|Title||Sipping Fuel and Saving Lives: Increasing Fuel Economy Without Sacrificing Safety|
|Year of Publication||2007|
|Authors||Deborah Gordon, David L Greene, Marc Ross, Thomas P Wenzel|
The International Council on Clean Transportation (ICCT) seeks to dramatically reduceconventional pollutant and greenhouse gas emissions from personal, public, and goodstransportation in order to improve air quality and human health, and mitigate climate change.The Council is made up of the leading regulators and experts from around the world thatparticipate as individuals based on their experience with air quality and transportation issues.The ICCT promotes best practices and comprehensive solutions to improve vehicle emissionsand efficiency, increase fuel quality and sustainability of alternative fuels, reduce pollutionfrom the in-use fleet, and curtail emission from international goods movement.The William and Flora Hewlett Foundation, which provided support for the report, makesgrants to address the most serious social and environmental problems facing society, whererisk capital, responsibly invested, may make a difference over time. The Foundation places ahigh value on sustaining and improving institutions that make positive contributions to society.The public, automakers, and policymakers have long worried about trade-offs between increased fuel economyin motor vehicles and reduced safety. The conclusion of a broad group of experts on safety and fuel economyin the auto sector is that no trade-off is required. There are a wide variety of technologies and approaches availableto advance vehicle fuel economy that have no effect on vehicle safety. Conversely, there are many technologiesand approaches available to advance vehicle safety that are not detrimental to vehicle fuel economy.Congress is considering new policies to increase the fuel economy of new automobiles in order to reduceoil dependence and reduce greenhouse gas emissions. The findings reported here offer reassurance on animportant dimension of that work: It is possible to significantly increase the fuel economy of motor vehicleswithout compromising their safety.Automobiles on the road today demonstrate that higher fuel economy and greater safety can co-exist. Someof the safest vehicles have higher fuel economy, while some of the least safe vehicles driven today — heavy,large trucks and SUVs — have the lowest fuel economy (see graph).At an October 3, 2006 workshop, leading researchers from national laboratories, academia, auto manufacturers,insurance research industry, consumer and environmental groups, material supply industries, and thefederal government agreed that vehicles could be designed to simultaneously improve safety and fueleconomy. The real question is not whether we can realize this goal, but the best path to get there.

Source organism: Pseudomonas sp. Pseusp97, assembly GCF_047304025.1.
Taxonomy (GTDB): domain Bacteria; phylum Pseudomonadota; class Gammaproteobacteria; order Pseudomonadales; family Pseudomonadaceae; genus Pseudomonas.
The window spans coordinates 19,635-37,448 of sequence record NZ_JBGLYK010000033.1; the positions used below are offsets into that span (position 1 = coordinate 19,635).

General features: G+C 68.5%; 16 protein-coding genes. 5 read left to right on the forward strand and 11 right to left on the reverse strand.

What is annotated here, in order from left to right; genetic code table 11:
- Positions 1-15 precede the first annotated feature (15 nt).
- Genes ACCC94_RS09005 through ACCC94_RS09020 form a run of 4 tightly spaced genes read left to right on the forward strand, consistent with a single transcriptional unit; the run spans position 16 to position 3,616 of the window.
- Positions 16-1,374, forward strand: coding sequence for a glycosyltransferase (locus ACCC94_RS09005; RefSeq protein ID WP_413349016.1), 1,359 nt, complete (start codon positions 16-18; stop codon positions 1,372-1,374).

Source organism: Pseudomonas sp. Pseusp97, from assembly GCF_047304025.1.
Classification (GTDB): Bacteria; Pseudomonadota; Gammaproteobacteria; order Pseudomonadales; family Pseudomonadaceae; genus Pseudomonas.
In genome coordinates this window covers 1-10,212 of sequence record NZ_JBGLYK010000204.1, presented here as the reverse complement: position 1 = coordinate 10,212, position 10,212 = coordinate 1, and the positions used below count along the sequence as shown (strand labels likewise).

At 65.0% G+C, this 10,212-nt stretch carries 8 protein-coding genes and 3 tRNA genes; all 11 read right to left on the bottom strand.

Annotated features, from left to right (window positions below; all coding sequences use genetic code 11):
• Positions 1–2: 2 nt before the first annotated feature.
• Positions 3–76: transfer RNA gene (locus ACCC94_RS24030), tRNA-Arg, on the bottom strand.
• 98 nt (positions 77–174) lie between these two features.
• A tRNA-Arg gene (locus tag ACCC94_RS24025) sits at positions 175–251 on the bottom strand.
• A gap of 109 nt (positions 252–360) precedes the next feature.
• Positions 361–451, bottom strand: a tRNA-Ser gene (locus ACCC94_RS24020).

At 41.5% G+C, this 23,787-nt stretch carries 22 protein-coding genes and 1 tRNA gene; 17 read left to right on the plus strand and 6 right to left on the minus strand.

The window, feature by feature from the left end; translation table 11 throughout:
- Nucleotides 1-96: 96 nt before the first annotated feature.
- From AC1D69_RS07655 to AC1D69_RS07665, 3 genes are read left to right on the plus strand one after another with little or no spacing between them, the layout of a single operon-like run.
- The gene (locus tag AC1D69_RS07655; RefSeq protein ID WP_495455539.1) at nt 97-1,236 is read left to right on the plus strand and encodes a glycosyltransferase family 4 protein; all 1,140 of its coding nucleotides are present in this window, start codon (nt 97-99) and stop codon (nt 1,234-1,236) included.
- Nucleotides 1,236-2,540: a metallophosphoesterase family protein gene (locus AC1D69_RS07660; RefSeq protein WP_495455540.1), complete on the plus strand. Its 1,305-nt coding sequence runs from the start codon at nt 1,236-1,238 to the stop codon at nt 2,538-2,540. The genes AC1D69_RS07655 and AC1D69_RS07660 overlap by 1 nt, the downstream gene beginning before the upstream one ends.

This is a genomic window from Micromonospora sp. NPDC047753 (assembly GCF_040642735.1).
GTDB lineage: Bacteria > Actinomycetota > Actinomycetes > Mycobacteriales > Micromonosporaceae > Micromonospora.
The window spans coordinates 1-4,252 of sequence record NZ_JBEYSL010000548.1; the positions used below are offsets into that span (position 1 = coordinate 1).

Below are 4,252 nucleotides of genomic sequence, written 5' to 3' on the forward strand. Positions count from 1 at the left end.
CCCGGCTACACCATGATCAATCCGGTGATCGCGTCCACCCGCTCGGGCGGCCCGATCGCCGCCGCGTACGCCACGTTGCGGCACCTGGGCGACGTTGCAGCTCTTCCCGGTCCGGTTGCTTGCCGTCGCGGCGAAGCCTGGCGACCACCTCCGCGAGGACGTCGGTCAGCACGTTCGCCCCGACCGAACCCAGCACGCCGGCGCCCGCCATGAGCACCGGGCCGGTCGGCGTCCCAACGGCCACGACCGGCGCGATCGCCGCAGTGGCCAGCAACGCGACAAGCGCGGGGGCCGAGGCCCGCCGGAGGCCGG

A Report Informed by an October 3, 2006, Experts Workshop on Simultaneously Improving Vehicle Safety and Fuel Economy Through Improvements in Vehicle Design and MaterialsPrepared for The International Council on Clean Transportation